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What Did We Learn from COP26?

by Caroly Shumway, Ph.D., and Emma De Roy, MSc

"Today we can say with credibility that we have kept 1.5 degrees within reach, but its pulse is weak. It will only survive if we keep our promises."

COP26 President Alok Sharma

We had high hopes for COP26. This was the year the world would finally act at the scale needed to avert a climate crisis. And some progress was made. The 1.5Celsius degree target is still achievable, but barely. As summed up by the World Resources Institute (WRI), by the end of the meeting, 151 countries had submitted new Nationally Determined Contributions to cut their emissions by 2030, while others had updated their commitments to being net-zero by 2050. Unfortunately, some countries' 2030 targets were so limited that there is simply no credible path forward for them to achieve their net-zero targets. To address the discrepancy between the 2030 targets and the net-zero targets, the Glasgow Climate Pact, calls on nations to "revisit and strengthen" their 2030 targets by the end of 2022 to align them with the Paris Agreement's goal of a 1.5 degree C increase. And other pledges occurred. Over 100 nations pledged to reduce methane; over 100 pledged to halt deforestation. The U.S. finally rejoined the table as a climate leader. Over 400 financial firms committed to aligning their portfolios to net-zero by 2030, while over 1000 cities and towns joined the Cities Race to Zero.

As behavioral scientists, we draw five lessons from this global international effort.

1. We can't wait to act. We must act at scale now. Climate scientists have determined that significant climate action needs to take place this decade to prevent a climate catastrophe  (Intergovernmental Panel on Climate Change 2018, Ripple et al., 2020, 2021). Project Drawdown's course, Drawdown Solutions, notes that we can and must take the solutions we have now so that we can draw down enough carbon over the next few decades.

2. Governments and businesses won't act boldly enough without public pressure to do so. Former Republican Congressman Bob Inglis stated in our November workshop at the Behavior, Energy, and Climate Change (BECC) conference that "politicians follow a crowd, they don't lead." As citizens, we have a duty to our country and planet to demand prompt climate action from our government leaders.  We can take comfort in knowing that support for action on climate policies is the social norm; a supermajority in the USA and the world support climate policy action. The public also supports business action. Leiserowitz et al. (2021) recently surveyed over 1000 Americans and found that more than half said that all of the 22 industries listed should be doing "more" or "much more" to address global warming. You can see which companies and organizations are engaging in climate action here.

3. Behavioral barriers to institutional change must be overcome. Institutional barriers include behavioral barriers. Ekstrom and Moser (2014) surveyed 5 municipal agencies in California to identify the greatest barriers to climate adaptation. Two of the top four most important barriers were behavioral, including, first, attitudes, values and motivations of the actors involved (e.g., lack of interest, status-quo mindset, inability to accept change, narrow self-interest) and second, politics (e.g., lack of political will, rivalry, turfism, ulterior motives). By understanding behavioral tendencies, we can shape policy solutions to them.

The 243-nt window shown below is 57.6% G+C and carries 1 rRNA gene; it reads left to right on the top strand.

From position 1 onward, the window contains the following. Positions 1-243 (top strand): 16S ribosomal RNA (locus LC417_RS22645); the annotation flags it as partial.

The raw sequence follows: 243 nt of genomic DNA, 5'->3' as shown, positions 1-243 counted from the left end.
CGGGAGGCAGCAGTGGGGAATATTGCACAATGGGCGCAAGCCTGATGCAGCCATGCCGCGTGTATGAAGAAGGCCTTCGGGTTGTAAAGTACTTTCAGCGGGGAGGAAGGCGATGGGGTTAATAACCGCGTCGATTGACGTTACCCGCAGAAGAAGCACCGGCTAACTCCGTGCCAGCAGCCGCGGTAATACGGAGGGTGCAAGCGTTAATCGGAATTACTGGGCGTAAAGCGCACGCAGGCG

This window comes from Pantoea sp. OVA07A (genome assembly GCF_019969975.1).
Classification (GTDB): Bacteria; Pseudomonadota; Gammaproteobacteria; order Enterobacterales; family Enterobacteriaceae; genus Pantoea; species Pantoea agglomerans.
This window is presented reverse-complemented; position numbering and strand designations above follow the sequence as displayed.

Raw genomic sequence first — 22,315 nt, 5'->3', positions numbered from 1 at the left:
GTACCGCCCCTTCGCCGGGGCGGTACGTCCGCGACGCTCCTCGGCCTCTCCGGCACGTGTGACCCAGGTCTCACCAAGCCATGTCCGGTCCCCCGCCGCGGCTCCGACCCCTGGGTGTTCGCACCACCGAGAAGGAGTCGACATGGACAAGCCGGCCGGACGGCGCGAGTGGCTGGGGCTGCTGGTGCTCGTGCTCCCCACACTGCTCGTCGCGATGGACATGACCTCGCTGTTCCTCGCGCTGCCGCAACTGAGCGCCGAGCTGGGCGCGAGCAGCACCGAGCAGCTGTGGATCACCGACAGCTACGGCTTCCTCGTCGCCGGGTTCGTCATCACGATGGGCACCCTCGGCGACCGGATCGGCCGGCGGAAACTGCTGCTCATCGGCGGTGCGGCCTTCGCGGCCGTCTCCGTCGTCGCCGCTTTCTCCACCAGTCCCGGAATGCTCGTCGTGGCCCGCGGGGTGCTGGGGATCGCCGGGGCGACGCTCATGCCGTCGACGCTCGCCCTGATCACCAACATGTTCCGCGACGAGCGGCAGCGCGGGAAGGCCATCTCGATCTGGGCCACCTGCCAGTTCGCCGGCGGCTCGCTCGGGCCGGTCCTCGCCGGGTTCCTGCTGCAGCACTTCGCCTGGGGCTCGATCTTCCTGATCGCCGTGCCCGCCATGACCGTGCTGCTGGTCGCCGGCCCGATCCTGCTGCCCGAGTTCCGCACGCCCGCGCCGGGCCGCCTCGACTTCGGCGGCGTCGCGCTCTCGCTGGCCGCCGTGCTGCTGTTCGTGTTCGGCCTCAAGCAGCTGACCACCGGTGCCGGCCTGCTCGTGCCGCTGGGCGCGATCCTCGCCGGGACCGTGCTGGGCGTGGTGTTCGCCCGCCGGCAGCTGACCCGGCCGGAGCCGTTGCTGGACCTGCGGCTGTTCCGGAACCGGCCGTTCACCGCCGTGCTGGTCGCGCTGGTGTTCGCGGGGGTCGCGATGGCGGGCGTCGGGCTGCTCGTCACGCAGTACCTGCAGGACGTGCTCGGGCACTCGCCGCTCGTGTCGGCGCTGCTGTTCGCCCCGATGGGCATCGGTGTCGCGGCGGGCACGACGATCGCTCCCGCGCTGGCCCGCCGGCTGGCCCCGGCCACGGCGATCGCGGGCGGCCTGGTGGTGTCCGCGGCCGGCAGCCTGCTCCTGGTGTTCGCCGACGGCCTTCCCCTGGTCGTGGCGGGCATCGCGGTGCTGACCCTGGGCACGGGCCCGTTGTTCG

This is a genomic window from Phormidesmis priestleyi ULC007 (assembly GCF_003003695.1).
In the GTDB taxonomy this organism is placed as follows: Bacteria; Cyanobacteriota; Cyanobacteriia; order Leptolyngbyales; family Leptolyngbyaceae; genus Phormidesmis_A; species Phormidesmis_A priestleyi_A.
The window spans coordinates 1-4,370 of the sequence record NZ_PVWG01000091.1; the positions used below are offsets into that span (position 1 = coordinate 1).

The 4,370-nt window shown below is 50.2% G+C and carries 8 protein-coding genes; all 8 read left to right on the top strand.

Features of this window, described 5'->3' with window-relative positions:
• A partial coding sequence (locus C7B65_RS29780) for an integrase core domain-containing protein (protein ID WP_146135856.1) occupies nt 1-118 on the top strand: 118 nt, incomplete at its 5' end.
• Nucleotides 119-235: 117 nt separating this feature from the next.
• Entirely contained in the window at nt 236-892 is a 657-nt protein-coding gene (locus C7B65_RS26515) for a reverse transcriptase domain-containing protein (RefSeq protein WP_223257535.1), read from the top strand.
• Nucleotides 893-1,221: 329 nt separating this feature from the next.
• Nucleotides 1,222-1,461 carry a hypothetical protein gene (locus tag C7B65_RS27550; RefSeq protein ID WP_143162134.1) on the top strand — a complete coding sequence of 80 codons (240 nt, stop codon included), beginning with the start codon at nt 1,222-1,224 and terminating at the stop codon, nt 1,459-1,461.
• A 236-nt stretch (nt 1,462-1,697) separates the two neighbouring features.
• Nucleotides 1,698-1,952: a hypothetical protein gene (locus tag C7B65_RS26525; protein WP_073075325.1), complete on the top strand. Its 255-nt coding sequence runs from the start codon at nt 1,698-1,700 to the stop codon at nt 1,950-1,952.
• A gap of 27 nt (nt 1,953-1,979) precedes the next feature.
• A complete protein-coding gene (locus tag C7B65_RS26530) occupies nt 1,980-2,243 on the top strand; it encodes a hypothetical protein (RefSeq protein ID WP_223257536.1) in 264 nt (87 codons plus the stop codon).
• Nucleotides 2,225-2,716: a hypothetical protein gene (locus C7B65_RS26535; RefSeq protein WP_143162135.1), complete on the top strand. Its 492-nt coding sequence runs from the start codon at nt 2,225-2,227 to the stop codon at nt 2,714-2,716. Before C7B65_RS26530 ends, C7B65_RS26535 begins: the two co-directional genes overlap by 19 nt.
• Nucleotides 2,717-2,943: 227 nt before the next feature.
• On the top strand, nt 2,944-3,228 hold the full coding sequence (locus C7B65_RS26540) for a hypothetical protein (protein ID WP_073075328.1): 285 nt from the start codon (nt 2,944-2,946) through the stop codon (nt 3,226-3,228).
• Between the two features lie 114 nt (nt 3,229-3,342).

4. Lifestyle changes are crucial for climate action. We all have the power to drive meaningful, measurable change by changing the way we live and work. We all have a part to play — and an immense opportunity to seize — when it comes to climate change, as articulated by Johan Rockström, Director of the Potsdam Institute for Climate Impact Research. We cannot get to where we need to be by maintaining the status quo. The good news is that youre not alone — there are plenty of resources to help you. Check out infographics like this one from Project Drawdown to help you implement changes within your household. You can also try out apps like #8meals, which make it easy to integrate plant-based meals in your cooking — without the pressure to swear off meat entirely. Need help starting — and sticking to — a new habit? Check out this article for a little inspiration.                                         

5.  We can’t get to the finish line on our own. International cooperation is paramount to reaching the goals outlined in COP26. Cooperation is needed at perhaps unprecedented levels, bringing together people with discordant ideals and needs. WRI's takeaway of COP26 was that "in a time marked by uncertainty, mistrust and escalating climate impacts, COP26 has affirmed just how essential collective global action is to address the climate crisis."

Effective climate policy requires that we leverage cooperation and our collective urgency. As Gowdy (2008) argues, behavioral science is important to achieving these aims. Humans are among the few species that can work collectively to achieve common goals; to work cooperatively in the context of climate action will require considerable effort. Behavioral science can be applied to help us tap into our shared values, explain our current patterns of consumption, and establish constructive steps forward. It can help us work towards the kinds of cooperative solutions and policies that are seen as fair and equitable for all.

By making changes in our own lives, working collectively, demanding change from our governments and corporations, and acting now, we can secure a future in line with COP26’s goals.

2022 is here — how will you make it count?